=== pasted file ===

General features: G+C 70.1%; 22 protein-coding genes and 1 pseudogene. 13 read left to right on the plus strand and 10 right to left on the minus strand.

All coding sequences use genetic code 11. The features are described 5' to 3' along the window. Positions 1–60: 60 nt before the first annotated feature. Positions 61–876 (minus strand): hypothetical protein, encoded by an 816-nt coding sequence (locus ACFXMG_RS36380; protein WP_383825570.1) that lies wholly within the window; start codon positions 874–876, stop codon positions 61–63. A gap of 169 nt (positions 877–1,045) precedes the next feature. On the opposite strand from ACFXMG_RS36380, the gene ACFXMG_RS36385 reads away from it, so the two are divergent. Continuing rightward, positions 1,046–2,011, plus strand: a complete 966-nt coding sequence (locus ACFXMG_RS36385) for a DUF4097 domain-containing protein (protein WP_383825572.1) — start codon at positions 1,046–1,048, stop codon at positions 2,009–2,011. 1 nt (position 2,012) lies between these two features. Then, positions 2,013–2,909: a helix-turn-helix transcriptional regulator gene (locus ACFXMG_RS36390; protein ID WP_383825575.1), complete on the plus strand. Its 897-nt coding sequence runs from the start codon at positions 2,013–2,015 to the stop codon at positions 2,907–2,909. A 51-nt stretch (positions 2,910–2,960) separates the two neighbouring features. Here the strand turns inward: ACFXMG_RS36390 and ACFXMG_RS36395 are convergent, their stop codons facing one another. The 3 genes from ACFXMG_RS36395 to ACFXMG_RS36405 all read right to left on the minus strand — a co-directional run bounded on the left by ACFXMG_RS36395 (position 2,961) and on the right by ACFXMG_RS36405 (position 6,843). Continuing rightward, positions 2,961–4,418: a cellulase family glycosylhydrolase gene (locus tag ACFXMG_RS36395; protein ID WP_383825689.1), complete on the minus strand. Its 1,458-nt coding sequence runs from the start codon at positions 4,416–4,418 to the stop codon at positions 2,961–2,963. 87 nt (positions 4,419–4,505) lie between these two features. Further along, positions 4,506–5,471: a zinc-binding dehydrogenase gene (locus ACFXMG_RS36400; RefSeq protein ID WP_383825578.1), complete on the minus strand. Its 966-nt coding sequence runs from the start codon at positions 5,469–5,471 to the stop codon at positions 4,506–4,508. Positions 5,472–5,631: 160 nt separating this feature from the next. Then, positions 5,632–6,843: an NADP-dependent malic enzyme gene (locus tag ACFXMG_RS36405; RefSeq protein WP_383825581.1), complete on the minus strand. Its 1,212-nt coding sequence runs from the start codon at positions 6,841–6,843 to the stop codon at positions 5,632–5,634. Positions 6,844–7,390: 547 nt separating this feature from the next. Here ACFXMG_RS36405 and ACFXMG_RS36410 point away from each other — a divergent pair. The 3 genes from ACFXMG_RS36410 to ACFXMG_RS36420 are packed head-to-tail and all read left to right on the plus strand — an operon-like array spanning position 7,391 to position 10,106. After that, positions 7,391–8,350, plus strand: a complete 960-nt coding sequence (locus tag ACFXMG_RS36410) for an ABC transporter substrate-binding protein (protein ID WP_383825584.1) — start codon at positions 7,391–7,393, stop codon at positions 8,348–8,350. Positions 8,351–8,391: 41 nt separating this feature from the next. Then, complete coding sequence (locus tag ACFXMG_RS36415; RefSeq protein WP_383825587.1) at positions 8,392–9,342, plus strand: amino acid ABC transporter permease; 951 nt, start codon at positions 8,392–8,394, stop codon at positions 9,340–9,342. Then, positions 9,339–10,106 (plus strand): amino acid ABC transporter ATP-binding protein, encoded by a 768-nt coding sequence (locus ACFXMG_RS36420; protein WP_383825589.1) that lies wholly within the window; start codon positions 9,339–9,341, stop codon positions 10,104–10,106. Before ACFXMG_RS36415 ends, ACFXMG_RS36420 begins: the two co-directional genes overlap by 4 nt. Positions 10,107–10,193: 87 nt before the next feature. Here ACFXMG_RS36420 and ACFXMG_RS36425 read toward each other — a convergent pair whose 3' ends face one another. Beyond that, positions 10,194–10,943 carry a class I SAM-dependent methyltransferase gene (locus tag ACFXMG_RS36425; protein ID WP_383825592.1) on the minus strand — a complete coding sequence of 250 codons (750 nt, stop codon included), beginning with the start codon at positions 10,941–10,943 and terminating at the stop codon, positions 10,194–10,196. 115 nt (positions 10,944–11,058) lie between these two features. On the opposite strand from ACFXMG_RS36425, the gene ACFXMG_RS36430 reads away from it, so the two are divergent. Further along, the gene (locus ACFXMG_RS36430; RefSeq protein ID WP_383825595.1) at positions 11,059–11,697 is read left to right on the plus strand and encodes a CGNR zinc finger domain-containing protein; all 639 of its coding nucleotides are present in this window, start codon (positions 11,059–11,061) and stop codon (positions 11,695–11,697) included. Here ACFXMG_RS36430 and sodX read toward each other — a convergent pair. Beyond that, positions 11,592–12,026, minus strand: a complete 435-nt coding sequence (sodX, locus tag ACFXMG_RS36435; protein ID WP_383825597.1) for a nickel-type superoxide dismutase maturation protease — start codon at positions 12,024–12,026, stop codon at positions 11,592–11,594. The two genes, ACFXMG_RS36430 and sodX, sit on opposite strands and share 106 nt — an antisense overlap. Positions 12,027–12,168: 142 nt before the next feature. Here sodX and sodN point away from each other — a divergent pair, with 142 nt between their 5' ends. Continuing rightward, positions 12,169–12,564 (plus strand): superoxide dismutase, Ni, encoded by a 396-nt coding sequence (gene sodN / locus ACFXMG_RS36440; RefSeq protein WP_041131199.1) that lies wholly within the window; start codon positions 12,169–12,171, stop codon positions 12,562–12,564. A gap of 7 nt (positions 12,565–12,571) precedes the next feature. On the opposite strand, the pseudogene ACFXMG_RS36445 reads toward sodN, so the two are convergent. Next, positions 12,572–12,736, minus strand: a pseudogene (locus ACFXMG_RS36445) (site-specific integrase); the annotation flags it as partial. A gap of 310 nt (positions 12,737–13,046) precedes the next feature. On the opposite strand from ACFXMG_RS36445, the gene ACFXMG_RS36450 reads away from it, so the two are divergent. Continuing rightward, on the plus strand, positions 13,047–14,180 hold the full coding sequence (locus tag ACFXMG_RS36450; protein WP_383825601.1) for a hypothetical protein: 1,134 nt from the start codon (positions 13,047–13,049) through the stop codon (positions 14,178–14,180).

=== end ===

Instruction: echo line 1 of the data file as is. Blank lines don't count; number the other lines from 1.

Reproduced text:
General features: G+C 70.1%; 22 protein-coding genes and 1 pseudogene. 13 read left to right on the plus strand and 10 right to left on the minus strand.